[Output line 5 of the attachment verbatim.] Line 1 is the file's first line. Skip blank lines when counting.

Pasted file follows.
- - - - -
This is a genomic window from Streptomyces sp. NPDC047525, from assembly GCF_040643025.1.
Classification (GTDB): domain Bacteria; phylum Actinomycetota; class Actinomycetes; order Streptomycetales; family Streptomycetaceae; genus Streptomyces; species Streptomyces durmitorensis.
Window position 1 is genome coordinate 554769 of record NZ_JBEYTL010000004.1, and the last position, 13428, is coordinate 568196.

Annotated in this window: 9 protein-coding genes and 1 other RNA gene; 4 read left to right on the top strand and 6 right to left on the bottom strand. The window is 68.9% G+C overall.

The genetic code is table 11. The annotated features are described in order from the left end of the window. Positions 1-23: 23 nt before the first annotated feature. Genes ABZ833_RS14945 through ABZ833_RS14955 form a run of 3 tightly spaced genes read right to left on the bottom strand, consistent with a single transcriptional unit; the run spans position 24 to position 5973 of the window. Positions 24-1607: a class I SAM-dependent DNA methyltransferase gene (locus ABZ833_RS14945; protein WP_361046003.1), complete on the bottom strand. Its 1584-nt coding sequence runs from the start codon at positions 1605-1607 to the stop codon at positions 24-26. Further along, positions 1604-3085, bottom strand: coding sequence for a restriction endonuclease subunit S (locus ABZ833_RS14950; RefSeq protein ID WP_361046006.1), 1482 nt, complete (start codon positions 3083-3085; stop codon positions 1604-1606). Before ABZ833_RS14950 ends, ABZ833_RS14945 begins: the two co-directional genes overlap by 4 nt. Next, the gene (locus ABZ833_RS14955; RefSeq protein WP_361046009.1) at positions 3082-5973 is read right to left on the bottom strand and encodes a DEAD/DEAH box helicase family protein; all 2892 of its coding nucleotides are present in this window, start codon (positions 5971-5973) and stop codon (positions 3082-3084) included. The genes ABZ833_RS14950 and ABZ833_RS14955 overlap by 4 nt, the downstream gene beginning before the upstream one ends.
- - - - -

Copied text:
The genetic code is table 11. The annotated features are described in order from the left end of the window. Positions 1-23: 23 nt before the first annotated feature. Genes ABZ833_RS14945 through ABZ833_RS14955 form a run of 3 tightly spaced genes read right to left on the bottom strand, consistent with a single transcriptional unit; the run spans position 24 to position 5973 of the window. Positions 24-1607: a class I SAM-dependent DNA methyltransferase gene (locus ABZ833_RS14945; protein WP_361046003.1), complete on the bottom strand. Its 1584-nt coding sequence runs from the start codon at positions 1605-1607 to the stop codon at positions 24-26. Further along, positions 1604-3085, bottom strand: coding sequence for a restriction endonuclease subunit S (locus ABZ833_RS14950; RefSeq protein ID WP_361046006.1), 1482 nt, complete (start codon positions 3083-3085; stop codon positions 1604-1606). Before ABZ833_RS14950 ends, ABZ833_RS14945 begins: the two co-directional genes overlap by 4 nt. Next, the gene (locus ABZ833_RS14955; RefSeq protein WP_361046009.1) at positions 3082-5973 is read right to left on the bottom strand and encodes a DEAD/DEAH box helicase family protein; all 2892 of its coding nucleotides are present in this window, start codon (positions 5971-5973) and stop codon (positions 3082-3084) included. The genes ABZ833_RS14950 and ABZ833_RS14955 overlap by 4 nt, the downstream gene beginning before the upstream one ends.